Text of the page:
Laplace Transform Question

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ele1200
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Laplace Transform Question

Post by ele1200 » Sun Jul 13, 2003 12:36 pm

Can someone show me the derivation for the laplace transform of cos wt?<p>Thanks

greg123
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Re: Laplace Transform Question

Post by greg123 » Sun Jul 13, 2003 1:05 pm

See if this makes sense....<p>
Remember the relationship sin wt = ½j (e^jwt - e^-jwt) EQN C<p>***see below for this derivation*****<p>
Also note that the laplace transform for e^jwt is 1/(s-jw) and the laplace transform for e^-jwt is 1/(s+jw). We will now substitute this into the above relationship. <p>sin wt = ½j (e^jwt - e^-jwt)
L sin wt = ½j ( 1/(s-jw) - 1/(s+jw) ) *now multiply through
L sin wt = ½j ( (s+jw)-(s-jw) / (s+jw)(s-jw) )
L sin wt = ½j ( 2jw /( s² + w² )
L sin wt = w /( s² + w² )<p>We can derive cos wt using the first derivative of sin wt.<p>L cos wt = L [ 1/w ( d/dt sin wt uT )]
L cos wt = 1/w [ s [ w /( s² + w² )]]
L cos wt = s /( s² + w² )<p>Note from above that d/dt is equal to s.<p>Now we can also use EQN D and substitute the transforms:<p>cos wt = ½ ( e^jy + e^-jy )
L cos wt = ½ ( 1/(s-jw) + 1/(s+jw) )
L cos wt = s /( s² + w² )<p>
Thats it!<p>Greg<p>
**********Derivation************<p>For the following Ø indicates phi or the combination of theta and -90º.<p>If we connect a sinusoidal source of Vmcos (wt + theta) to a network we have a response of Imcos(wt + theta). Since the applied source is a combination of real and imaginary, we will construct the imaginary forcing function by multipling by the j operator.<p>jVmsin(wt + Ø) and the response would be jImsin(wt + Ø)<p>By using the superposition theorum, our real and imaginary function would give an input of real + imaginary OR<p>Vmcos(wt + Ø) + jVmsin(wt + Ø) <p>would yield the response of <p>Imcos(wt + Ø) + jImcos(wt + Ø)<p>As you can see these expressions can be rather troublesome. We wil use Eulers identities to simplify the relationship.<p>Euler states that <p>e^jy = cosy + jsiny EQN A
e^-jy = cosy - jsiny EQN B<p>If we subtract A from B, solving for sin, we have<p>siny = ½j ( e^jy - e^-jy) Which is EQN C<p>This is the identity we used first.<p>If we subtract A from B, solving for cos, we have<p>cosy = ½ ( e^jy + e^-jy ) EQN D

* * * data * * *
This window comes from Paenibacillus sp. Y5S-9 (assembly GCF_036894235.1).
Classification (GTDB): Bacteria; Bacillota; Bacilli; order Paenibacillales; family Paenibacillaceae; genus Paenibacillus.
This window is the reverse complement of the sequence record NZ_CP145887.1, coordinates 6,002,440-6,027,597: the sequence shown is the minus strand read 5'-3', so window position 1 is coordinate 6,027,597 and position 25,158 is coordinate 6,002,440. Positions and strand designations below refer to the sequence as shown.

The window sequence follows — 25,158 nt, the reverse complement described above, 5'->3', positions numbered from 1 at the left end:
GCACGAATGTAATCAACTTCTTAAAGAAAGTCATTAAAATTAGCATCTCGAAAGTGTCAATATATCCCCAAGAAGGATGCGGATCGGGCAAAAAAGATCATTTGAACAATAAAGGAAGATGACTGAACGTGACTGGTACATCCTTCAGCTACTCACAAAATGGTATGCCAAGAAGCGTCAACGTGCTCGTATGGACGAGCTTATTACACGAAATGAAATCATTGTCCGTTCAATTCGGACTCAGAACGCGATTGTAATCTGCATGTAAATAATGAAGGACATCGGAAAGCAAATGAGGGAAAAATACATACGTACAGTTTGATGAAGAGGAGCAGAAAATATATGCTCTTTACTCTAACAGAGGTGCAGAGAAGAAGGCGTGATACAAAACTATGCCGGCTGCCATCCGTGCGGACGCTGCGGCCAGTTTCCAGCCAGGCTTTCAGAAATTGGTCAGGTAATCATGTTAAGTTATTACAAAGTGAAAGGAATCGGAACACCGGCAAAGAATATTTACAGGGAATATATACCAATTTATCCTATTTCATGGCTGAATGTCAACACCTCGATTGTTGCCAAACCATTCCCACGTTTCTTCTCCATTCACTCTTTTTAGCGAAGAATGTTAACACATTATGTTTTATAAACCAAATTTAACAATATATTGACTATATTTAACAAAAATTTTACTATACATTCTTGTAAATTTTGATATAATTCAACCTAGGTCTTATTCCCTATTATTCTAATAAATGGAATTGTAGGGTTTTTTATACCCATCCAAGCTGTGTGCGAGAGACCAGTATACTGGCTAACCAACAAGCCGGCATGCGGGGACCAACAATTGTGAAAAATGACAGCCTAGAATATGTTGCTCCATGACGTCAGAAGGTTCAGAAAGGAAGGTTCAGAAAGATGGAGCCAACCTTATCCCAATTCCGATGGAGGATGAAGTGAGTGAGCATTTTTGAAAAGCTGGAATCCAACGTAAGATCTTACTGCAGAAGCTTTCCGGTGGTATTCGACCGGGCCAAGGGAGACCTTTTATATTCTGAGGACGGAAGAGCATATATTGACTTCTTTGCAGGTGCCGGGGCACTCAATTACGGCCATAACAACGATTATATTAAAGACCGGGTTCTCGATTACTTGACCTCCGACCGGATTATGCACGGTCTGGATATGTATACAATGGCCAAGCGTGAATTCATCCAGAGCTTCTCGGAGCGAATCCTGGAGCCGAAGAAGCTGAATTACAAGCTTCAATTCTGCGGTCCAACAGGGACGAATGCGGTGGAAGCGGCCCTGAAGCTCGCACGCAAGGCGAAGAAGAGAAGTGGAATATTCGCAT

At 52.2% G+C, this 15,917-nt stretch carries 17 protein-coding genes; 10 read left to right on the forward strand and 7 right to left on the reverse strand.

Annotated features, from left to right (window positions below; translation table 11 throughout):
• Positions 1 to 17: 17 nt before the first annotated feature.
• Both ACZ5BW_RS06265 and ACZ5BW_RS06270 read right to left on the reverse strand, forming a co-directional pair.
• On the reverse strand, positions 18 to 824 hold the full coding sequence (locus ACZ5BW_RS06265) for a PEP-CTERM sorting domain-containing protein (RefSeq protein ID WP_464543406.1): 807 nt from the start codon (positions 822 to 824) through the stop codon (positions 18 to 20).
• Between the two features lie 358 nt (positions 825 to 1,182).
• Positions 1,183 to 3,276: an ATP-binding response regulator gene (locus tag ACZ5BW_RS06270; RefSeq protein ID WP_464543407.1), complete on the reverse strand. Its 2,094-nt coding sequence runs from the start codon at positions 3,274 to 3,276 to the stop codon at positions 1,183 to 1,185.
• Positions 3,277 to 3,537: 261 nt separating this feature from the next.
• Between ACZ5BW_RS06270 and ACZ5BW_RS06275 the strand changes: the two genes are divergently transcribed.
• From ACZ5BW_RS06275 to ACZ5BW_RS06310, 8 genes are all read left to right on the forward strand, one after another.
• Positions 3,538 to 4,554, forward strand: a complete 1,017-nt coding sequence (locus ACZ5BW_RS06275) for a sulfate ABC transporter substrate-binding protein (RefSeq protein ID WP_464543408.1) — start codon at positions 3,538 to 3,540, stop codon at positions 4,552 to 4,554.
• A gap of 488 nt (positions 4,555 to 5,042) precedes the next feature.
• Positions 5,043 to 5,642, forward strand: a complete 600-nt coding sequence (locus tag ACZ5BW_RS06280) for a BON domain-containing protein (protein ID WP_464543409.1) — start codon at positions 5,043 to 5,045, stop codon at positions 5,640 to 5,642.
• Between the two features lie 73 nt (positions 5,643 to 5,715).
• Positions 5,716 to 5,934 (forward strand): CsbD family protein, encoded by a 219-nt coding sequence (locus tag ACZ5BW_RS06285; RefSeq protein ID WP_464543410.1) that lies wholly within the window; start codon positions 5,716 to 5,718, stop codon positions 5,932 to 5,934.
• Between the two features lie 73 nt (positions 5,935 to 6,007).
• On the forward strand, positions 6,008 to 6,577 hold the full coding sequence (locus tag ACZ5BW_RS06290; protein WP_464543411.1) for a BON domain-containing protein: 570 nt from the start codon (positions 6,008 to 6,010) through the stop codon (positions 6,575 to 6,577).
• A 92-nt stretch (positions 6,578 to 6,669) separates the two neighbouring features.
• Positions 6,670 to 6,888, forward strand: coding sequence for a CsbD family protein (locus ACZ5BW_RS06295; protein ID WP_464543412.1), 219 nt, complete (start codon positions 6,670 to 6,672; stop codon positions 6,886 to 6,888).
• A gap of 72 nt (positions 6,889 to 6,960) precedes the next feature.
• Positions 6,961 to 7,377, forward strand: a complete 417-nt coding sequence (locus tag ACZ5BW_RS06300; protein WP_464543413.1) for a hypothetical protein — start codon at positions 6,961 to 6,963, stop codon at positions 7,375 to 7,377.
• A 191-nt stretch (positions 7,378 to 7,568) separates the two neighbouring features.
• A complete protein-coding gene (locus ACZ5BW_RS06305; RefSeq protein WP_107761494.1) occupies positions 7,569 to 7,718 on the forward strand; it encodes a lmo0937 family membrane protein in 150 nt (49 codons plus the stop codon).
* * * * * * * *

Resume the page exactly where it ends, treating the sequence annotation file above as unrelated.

Will
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Re: Laplace Transform Question

Post by Will » Mon Jul 14, 2003 12:39 pm

Great stuff ! greg - Hope I'm not putting my foot in it here (How else can one learn things ?) - but, in the second last line do you not mean " If we add A & B ?
BB

greg123
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Re: Laplace Transform Question

Post by greg123 » Mon Jul 14, 2003 2:19 pm

Well it's more of a substitution:<p>Solving For Sin y:<p>Rearrange EQN A, solve for cosy<p>e^jy = cosy + jsiny
e^jy - jsiny = cosy<p>Substitute into EQN B<p>e^-jy = cosy - jsiny
e^-jy = (e^jy - jsiny) - jsiny
e^-jy - e^jy = -2jsiny * -1
(e^jy - e^-jy = 2jsiny )/2j
siny = ½j(e^jy - e^-jy)<p>Solving For Cosy:<p>Solve EQN A for siny:<p>e^jy = cosy + jsiny
jsiny = e^jy - cosy<p>Sub into EQN B:<p>e^-jy = cosy - jsiny
e^-jy = cosy - (e^jy - cosy)
e^-jy + e^jy = 2cosy
cosy = ½(e^-jy + e^jy)<p>Thats it, substitution.<p>greg

rosborne
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Re: Laplace Transform Question

Post by rosborne » Thu Jul 17, 2003 6:41 pm

Another method using the definition of the unilateral Laplace Transform isImage I've been trying to figure out how to post this so, sorry if it is no longer topical.
-Rick

rosborne
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Re: Laplace Transform Question

Post by rosborne » Thu Jul 17, 2003 6:44 pm

Wow, that didn't come out the way I expected, sorry about that. Jeez, that's big, but at least it's somewhat readable.
-rick

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